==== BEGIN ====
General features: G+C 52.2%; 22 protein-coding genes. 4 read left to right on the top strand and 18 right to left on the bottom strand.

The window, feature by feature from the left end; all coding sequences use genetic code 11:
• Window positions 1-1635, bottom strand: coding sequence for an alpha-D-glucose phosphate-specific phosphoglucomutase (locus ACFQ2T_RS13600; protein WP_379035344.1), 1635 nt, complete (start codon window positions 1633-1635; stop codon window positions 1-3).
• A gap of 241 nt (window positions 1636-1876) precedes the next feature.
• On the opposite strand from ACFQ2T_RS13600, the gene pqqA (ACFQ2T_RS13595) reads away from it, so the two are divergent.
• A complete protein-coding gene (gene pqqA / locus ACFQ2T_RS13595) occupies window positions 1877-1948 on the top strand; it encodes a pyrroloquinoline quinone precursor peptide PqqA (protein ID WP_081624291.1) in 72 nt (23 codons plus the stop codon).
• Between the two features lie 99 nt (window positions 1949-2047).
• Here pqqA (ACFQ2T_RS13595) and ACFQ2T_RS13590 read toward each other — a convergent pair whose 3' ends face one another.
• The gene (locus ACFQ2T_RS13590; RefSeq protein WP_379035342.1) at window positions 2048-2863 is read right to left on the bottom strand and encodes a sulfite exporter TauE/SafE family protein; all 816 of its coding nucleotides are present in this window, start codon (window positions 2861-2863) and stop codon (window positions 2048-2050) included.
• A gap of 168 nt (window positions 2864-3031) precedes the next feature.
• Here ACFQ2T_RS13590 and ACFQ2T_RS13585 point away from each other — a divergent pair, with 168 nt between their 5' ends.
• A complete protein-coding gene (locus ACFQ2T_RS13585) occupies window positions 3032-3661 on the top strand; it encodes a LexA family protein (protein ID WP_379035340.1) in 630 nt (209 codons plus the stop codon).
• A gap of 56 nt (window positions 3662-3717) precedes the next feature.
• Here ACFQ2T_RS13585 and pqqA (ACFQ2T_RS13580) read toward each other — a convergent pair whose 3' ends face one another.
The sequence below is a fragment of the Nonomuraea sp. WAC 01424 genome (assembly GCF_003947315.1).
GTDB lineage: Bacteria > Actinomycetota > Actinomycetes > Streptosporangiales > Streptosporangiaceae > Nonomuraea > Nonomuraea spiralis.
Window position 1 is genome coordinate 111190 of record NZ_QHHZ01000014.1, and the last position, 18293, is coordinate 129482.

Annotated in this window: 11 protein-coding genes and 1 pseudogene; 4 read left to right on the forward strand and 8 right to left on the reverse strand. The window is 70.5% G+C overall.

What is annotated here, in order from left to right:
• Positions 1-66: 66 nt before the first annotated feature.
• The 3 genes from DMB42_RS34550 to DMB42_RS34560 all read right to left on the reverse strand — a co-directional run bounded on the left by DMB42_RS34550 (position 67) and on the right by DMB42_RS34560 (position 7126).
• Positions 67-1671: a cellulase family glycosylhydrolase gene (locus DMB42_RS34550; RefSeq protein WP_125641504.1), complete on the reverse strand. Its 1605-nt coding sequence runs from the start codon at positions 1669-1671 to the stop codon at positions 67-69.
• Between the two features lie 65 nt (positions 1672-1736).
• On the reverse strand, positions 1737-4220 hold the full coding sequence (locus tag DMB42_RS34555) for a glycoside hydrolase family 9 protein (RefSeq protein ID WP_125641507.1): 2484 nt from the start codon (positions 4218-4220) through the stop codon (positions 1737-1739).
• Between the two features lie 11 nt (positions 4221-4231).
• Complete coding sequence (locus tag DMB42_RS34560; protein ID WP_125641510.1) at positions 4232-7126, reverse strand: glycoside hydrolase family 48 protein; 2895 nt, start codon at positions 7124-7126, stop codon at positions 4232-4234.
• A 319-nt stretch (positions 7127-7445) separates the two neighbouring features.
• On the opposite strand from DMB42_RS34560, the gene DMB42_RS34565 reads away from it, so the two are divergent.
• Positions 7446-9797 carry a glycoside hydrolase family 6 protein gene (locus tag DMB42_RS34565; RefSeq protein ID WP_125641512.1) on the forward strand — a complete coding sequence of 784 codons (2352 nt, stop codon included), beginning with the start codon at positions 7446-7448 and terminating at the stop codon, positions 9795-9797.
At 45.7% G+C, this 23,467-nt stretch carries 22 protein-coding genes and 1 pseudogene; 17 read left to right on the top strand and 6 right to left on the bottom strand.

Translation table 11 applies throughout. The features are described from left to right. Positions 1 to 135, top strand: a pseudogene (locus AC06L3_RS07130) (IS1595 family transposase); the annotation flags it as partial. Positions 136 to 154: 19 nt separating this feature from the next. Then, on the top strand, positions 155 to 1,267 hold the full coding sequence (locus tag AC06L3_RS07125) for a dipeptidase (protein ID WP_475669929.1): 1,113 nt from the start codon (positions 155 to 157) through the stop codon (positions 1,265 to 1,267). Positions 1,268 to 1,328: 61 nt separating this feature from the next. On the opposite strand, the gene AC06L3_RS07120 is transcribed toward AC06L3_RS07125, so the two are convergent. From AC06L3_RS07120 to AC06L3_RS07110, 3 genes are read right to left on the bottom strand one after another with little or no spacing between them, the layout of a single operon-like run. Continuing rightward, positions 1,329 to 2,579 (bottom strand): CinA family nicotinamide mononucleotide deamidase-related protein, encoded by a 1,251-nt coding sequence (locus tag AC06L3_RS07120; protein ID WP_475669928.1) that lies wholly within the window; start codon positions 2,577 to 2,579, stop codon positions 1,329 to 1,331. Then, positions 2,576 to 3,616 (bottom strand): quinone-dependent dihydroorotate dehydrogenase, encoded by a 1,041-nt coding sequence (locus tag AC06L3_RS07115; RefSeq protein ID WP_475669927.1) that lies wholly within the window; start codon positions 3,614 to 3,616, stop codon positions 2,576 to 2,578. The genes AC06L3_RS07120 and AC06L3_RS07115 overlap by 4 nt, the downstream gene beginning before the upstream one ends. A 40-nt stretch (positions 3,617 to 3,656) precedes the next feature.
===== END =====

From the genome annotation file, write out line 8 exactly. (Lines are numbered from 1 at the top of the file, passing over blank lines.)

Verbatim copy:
• Here pqqA (ACFQ2T_RS13595) and ACFQ2T_RS13590 read toward each other — a convergent pair whose 3' ends face one another.